|Huge shipping backlog because of Christmas|
How to tell the customers, slow down orders, "warn" people?
While this might sound like we are actually lucky guys (yes, we are!), we have a huge problem. We just get too many orders for what we can process. We are already working on full pace, overtime, part-timers, till late night. We have just too many orders to be able to catch up and ship them out quickly.
Now the customer support who does the email has a huge backlog, the billing department has a huge backlog, the shipping department has a huge backlog, and everyone seems to have an endless pile of work.
All on the cost of the customers, while we usually do everything we can to give great customer support and customer experience.
We already started to use some canned emails and auto responders telling the people about delays in getting back to them. However, this is not enough and as stupid as it might sound, we would need a break and virtually disable our web site for a few days in order not to receive new purchases. But this is not a valid option.
Does anyone have experience with this sort of things (huge processing delays), what is the best way to officially deal with this, to announce it or to get it all sorted out. Obviously the best would simply be to let the customers know, to slow down the complaints and 'where's my stuff' emails.
The targets would be to clearly tell the customers, cut down on complaints and dissatisfaction, but without scaring people away too much.
We are a small company, and this years Christmas has really hit us hard because of some new (low profit) product range we started to carry last summer, without considering the huge workload at Christmas.
Raise Prices. That generally works for us.
This is impossible unfortunately (too many products) and would only result in more work ("why did you change the price?"). We have a high traffic web site and unique products.
I ran into this last year with a client.
Drop any ppc ads.
Put your lowest returning products "temporary out of stock".
Cut off the time you can deliever by xmas by a few days. Increase these if you fall further behind.
Give yourself some breathing space if only in your mind.
Have food delivered in.
Have coffee delivered in.
Create and send some discount certificates for those orders that go out a little late.
Don't bring anyone in to help that will slow you down.
More time that we could afford during our busy season was getting eaten up by special processing and dealing with those customers who insist on a higher level of customer service. When we're getting overwhelmed, we started weeding out the more difficult to deal with customers and special order requests.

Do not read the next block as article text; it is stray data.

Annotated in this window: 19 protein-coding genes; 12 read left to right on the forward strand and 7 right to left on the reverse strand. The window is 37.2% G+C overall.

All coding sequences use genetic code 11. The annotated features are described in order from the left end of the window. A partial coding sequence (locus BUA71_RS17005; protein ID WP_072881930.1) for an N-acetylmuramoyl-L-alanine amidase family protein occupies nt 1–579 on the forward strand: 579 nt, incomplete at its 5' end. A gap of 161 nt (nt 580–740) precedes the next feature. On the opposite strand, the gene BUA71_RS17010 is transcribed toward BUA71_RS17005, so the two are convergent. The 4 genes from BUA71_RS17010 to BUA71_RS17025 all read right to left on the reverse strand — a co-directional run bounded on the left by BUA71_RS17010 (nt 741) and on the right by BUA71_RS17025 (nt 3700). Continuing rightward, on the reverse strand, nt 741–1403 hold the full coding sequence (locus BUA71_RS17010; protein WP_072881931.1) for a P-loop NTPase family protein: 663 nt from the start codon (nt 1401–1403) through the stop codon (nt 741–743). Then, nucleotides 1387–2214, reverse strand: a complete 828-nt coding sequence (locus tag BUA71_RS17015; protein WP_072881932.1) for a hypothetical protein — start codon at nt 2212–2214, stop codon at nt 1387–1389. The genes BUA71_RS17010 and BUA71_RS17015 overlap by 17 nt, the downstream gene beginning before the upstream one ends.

We put a note up on our order pages about not always being able to accept all order requests due to overwhelming demand. We send out an email like the following to those we can't fit in.
|We are sorry, but we do not have the resources to accept this order. This circumstance is noted on our order page and, as mentioned there, we have a list of fellow crafters and shops compiled for such situations. |
Recommended resources for the type of items you ordered are located at...
We only started this during the last Halloween rush and did get hit with complaints, rudeness and even personal insults by some of those customers. However, I felt better about that after realizing that the very reason we were rejecting those orders before any others was because those customers were exactly that type of customer in the first place.
minnapple has some good ideas especially about dropping PPC ads and moving the cut off date for Christmas orders forward.
We do "normal" and "express" shipping and have dropped the express shipping option for now in order to streamline dispatch as the express orders take too many resources - is helping speed overall dispatch and doesn't seem to have hurt order levels.
Have separate delivery charges instead of raising prices. Keep one as your normal delivery (with a note - delivery after Christmas is likely) and your express delivery try to guarantee before Christmas (put the price up on the express delivery to make it worthwhile - double it, triple it, whatever you need to keep the orders down - and those that choose to pay by this method will bring you more income so you can possibly employ some temporary staff - maybe family or friends who can work some evenings a week - although get someone experienced to quickly check everything that they do - mistakes are expensive if someone needs something by a particular date!).
Our prices are stored in a database, so we can change the price on all our products in less than 5 minutes.
When things get back to normal, we lower prices again.
If you raise prices, you will cut down on the number of orders, but increase your profit per order.
Dropping any PPC advertising will also work, if you are using that.
This happened to me last year, im a one man band, boy I was from 6 am to 1am 7 days aweek. Did that for 3 weeks, nearly killedme.
The best way I found was to plan my day 3 hours on emails - that came in faster than i could respond, 4 on packing etc etc.
I only slowed orders down when I took ppc offline and increased my price, having relatives in to help didnt really cos I had to show them what to do etc etc
Sounds like madness but hell I was glad.
If your problem is ONLY due to Christmas rush, then quite the best solution (as already posted) is to move your holiday delivery cut off forward, if possible, or state that you are no longer shipping for holiday delivery (if necessary).
make it obvious throughout the website. If you stop accepting holiday orders, even including an "I saw this information" checkbox will help tremendously.
I wouldn't change pricing because some people aren't just looking ONLY for holidays and would think you are too expensive.
Same with shipping prices.